Reflection on #ASAE13: A Tale of Two Meetings

It's been a few days since I left the ASAE meeting in Atlanta. I had a great time, as usual, but there has been one issue that has been bouncing around in my brain since I left. Towards the end of the meeting, I saw this tweet from association exec (and big thinker) Bob Rich:

Screen Shot 2013-08-08 at 4.58.00 PM

I'll be curious to see exactly what prompted Bob to tweet this, but regardless, I felt exactly the same way. I went to several different sessions during the meeting, and in some of them, I felt energized as we explored new ways of doing things (I particularly liked the session about AGU's transformation on the last day, where the Board Chair was actually one of the presenters--how often does that happen!?). But in others, I felt almost out of place. The conversations were rooted in the traditional assumptions and methods, and the degree of agreement and loyalty to the old ways in the group seemed to be very high. I wasn't sure how to engage, since I came from such a different perspective. And in the sessions where I felt at home, it seemed like none of the people from those traditional sessions were even there, and the old ways weren't discussed much. As Bob said, it was like two co-located meetings.

So what does this mean for the association community? Are we evolving in different directions in a healthy way? Or have we just created two separate bubbles, both of which lack perspective and are headed for some disappointing pops? Is it good to have co-located meetings like this? Should we work harder to integrate them? Or should they just evolve separately? Was this just me and Bob? Obviously I've got more questions than answers on this one. What do you think?

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5 Comments

  1. 12.08.2013 at 7:52 am

    Jamie,
    Thanks for the thought provoking observation. I haven’t attended an ASAE annual meeting in several years. I’ll bet other folks had the same sensation as you. I’m also glad that you didn’t judge one collocated meeting as superior to the other (“have we just created two separate bubbles, both of which lack perspective and are headed for some disappointing pops?”).
    In addition, I suspect that there were more than 2 collocated meetings there in Atlanta. Perhaps as many as 10…or even 50. The degree of energy and connection you have to a particular session, it seems to me, will depend on your own evolution in the association management space. What seemed like an edgy and challenging conversation five years ago might seem like a “traditional” conversation today. When I attend an ASAE annual meeting, I usually look for one of three things: #1 a session or conversation that reinforces things I already know to be true (See? I’m not crazy…other people are saying this too); #2 a session or conversation that offers me a radically new perspective or opens my eyes to a new way of addressing a persistent challenge (Whoa! I could really use this with my board, staff, etc.); #3 a beer or glass of wine with old friends (ASAE = always standing, always eating).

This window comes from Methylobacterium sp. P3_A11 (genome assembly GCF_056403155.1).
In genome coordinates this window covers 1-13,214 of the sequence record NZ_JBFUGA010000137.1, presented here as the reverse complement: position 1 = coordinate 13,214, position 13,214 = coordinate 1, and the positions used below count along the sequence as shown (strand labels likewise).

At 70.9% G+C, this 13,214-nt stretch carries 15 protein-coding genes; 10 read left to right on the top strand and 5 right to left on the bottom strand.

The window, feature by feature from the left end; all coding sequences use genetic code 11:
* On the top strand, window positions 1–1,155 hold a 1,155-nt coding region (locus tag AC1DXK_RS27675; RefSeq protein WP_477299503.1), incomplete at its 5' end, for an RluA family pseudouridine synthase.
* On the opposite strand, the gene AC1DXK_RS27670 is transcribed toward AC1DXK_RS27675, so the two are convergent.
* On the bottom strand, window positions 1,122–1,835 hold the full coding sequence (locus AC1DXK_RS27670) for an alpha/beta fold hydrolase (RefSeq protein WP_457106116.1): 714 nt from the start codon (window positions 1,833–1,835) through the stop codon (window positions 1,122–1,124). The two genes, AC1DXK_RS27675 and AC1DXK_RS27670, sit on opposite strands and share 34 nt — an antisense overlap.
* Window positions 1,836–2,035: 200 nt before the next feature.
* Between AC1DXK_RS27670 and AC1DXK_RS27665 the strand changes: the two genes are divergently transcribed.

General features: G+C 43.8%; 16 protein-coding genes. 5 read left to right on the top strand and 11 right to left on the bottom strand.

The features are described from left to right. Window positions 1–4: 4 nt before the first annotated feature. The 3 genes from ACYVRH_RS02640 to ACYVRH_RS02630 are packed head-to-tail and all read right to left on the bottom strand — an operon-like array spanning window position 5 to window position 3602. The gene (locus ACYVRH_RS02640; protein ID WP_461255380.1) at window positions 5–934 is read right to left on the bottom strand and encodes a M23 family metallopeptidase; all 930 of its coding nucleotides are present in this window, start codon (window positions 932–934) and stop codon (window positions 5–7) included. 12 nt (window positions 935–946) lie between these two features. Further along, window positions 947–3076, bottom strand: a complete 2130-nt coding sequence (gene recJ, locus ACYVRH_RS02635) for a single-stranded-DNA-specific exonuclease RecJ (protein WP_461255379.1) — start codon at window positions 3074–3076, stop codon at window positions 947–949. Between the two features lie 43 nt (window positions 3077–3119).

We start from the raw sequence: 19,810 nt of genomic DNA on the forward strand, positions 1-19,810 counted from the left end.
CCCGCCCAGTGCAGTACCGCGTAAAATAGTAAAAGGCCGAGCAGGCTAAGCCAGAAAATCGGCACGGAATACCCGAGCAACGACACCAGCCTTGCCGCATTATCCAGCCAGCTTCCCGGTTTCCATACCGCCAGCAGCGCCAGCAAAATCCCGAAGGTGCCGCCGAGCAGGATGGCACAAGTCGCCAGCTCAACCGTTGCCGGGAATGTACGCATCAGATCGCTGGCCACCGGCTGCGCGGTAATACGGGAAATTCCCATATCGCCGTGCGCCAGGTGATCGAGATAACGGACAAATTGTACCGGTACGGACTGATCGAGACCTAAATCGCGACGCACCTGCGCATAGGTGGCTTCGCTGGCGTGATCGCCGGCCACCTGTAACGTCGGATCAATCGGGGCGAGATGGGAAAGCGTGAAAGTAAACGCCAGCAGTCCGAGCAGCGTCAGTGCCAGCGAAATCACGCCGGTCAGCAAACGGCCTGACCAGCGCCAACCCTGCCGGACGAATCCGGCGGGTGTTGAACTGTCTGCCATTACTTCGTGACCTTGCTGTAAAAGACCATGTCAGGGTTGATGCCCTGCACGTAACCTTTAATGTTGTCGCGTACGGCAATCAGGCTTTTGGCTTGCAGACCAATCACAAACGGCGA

I’m interested in hearing what other people think…to get more of thing #2!
    Pat

  2. Frank Fortin
    12.08.2013 at 9:52 am

    Jamie,
    Interesting question; I would love to know specifics of those conversations. However, I wouldn’t necessarily assume that the “new” ways are all good and will work, or that the “old” ways are all bad and will never work.

    Which brings me to my other point: If these two conversations are not co-located, what hope is there of moving the entire community forward, discarding old methods that won’t work, and experimenting with new ideas that could be awesome?

  3. 12.08.2013 at 11:05 am

    I, too, would lie to the prompt, but I’m not sure we every will all be in the same conversation completely. Outdated for one industry or association may still be OK and acceptable in another.

    Even if we take something as simplistic as the bell curve to map change and innovation conversations, it shows that the conversation distribution you experienced is likely to occur and endure.

  4. Robert Rich
    14.08.2013 at 10:02 am

    Thanks, Jamie, for picking up on the tweet. While the conference was overall quite excellent and most sessions I attended in Patrick’s category # 2, I’d observe that some of the conversations (just a few) could have just as easily taken place 5-10 years ago. Is it really a surprise that we are facing a more globally connected landscape, or that the Millennial Generation is entering the workforce? Do we really need to keep talking about whether social media should be a part of our marketing and engagement efforts?

    I would support Jeff’s theory that maybe some of those to whom this is breaking news are just further back on the bell curve of change, and totally agree with Frank’s desire to keep these conversations co-located (so as to help those on the cutting edge bring along those further behind). In fact, such knowledge transfer from early adopters and innovators is a big part about what any successful association conference should be about.

    Pushing the envelope a bit, would it make sense to attach a scale of innovation entailed in future ASAE sessions, from 1 (This is your grandparents’ association) to 10 (Totally new paradigm)? Probably would be best to have a neutral third party evaluate this, because we may otherwise see the Lake Wobegone effect.

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